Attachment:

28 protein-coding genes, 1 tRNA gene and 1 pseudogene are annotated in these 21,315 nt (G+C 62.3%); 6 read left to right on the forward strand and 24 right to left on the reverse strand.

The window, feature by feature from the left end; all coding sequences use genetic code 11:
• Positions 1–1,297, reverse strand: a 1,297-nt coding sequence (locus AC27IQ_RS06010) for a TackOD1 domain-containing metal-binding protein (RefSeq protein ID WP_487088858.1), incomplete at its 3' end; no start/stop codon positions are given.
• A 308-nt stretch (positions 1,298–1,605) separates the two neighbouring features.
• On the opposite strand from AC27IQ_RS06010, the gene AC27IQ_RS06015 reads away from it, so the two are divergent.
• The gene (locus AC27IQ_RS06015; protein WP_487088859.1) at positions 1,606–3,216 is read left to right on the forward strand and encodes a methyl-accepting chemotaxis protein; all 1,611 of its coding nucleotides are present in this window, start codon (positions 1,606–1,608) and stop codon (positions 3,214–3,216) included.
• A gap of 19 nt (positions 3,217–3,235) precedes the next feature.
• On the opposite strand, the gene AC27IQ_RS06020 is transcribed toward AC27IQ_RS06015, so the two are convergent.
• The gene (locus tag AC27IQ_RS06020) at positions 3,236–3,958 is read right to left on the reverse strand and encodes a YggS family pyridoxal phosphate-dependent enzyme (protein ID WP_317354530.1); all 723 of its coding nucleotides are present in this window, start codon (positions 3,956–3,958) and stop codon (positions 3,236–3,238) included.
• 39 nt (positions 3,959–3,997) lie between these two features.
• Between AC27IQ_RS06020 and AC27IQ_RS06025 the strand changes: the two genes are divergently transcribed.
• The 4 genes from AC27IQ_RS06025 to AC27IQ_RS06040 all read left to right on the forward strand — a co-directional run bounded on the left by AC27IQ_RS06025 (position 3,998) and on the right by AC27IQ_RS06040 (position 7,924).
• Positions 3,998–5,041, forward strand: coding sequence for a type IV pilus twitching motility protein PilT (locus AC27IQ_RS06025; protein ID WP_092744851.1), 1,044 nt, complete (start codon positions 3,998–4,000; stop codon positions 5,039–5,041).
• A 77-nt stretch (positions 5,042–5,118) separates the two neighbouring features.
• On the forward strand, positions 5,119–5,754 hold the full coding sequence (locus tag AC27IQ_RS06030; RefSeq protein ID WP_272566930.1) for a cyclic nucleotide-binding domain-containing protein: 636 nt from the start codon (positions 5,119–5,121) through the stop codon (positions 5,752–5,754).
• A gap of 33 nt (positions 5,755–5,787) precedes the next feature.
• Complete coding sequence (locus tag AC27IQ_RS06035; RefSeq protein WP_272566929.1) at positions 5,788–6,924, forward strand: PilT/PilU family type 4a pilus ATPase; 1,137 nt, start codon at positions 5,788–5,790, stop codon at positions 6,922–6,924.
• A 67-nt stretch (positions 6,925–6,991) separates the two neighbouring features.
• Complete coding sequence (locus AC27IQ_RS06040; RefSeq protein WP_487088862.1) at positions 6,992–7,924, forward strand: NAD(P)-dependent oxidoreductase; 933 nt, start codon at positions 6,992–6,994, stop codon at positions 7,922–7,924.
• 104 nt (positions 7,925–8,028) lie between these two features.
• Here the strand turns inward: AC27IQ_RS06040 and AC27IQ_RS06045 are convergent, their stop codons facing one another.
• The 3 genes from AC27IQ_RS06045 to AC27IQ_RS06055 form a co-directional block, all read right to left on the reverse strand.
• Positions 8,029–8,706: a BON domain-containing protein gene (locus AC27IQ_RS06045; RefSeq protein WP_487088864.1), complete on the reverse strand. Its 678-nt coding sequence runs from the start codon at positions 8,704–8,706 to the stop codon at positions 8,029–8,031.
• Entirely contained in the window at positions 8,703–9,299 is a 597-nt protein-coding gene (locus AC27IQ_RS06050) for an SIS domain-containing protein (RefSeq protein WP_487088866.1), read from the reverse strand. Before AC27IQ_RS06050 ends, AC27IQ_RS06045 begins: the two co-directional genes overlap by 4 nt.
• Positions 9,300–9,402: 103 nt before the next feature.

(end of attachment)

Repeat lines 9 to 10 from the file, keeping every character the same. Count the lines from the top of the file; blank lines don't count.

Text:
• The gene (locus tag AC27IQ_RS06020) at positions 3,236–3,958 is read right to left on the reverse strand and encodes a YggS family pyridoxal phosphate-dependent enzyme (protein ID WP_317354530.1); all 723 of its coding nucleotides are present in this window, start codon (positions 3,956–3,958) and stop codon (positions 3,236–3,238) included.
• 39 nt (positions 3,959–3,997) lie between these two features.